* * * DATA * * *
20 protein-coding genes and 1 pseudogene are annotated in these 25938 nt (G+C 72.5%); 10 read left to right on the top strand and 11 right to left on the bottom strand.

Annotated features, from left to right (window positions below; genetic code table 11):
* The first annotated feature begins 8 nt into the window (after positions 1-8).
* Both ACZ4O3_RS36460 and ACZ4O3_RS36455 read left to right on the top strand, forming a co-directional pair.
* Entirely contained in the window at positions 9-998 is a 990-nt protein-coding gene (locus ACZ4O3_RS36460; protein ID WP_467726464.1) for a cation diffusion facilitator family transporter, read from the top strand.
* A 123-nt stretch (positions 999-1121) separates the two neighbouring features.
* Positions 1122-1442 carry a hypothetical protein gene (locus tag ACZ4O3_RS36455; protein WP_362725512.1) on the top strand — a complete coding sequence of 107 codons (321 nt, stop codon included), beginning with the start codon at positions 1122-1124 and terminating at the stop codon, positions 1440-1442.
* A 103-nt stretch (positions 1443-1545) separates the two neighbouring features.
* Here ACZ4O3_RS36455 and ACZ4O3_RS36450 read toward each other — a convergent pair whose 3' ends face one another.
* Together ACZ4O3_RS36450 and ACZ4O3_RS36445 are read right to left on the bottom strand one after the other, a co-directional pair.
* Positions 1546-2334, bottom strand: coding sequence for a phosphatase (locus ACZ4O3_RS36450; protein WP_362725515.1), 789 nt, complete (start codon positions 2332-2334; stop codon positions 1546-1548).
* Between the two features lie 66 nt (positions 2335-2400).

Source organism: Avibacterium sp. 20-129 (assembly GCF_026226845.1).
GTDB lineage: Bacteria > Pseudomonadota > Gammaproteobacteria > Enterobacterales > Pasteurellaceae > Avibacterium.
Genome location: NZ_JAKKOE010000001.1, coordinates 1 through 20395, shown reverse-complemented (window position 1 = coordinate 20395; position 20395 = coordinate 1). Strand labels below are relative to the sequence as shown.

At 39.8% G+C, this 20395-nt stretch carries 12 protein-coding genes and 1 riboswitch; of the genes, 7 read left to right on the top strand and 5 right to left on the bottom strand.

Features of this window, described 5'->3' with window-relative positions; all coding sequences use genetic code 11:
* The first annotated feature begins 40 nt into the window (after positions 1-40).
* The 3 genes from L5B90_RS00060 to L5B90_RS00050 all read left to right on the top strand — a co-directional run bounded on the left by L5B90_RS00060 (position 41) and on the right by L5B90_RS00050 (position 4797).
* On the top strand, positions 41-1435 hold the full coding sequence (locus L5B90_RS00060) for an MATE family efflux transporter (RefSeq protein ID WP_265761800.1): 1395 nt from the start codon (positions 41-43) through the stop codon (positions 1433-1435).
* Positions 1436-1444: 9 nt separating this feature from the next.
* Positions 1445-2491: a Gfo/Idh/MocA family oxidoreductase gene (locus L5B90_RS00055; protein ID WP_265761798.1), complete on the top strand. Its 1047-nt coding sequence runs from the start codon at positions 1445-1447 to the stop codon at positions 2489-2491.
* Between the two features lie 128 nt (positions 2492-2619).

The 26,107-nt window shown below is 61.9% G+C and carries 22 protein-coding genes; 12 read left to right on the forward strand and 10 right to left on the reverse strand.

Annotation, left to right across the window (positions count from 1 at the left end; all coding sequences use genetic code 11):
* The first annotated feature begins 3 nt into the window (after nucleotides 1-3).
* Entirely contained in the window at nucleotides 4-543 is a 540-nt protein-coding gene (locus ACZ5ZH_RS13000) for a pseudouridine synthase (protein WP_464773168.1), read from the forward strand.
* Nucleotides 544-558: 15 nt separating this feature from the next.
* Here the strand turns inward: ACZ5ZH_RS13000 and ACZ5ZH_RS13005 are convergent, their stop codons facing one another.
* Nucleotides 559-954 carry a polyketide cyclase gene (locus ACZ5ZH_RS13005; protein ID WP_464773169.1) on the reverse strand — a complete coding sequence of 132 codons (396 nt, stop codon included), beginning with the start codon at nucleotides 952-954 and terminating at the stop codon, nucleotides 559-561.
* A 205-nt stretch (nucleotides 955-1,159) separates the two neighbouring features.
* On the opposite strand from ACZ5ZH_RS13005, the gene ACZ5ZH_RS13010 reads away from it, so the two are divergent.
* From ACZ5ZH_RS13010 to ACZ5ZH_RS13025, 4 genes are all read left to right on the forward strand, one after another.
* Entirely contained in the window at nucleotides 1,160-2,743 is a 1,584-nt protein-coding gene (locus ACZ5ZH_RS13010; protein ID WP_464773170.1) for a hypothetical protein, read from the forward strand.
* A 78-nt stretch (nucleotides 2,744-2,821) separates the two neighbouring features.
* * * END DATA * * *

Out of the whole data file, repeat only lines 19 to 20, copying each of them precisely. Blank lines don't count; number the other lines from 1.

* The 3 genes from L5B90_RS00060 to L5B90_RS00050 all read left to right on the top strand — a co-directional run bounded on the left by L5B90_RS00060 (position 41) and on the right by L5B90_RS00050 (position 4797).
* On the top strand, positions 41-1435 hold the full coding sequence (locus L5B90_RS00060) for an MATE family efflux transporter (RefSeq protein ID WP_265761800.1): 1395 nt from the start codon (positions 41-43) through the stop codon (positions 1433-1435).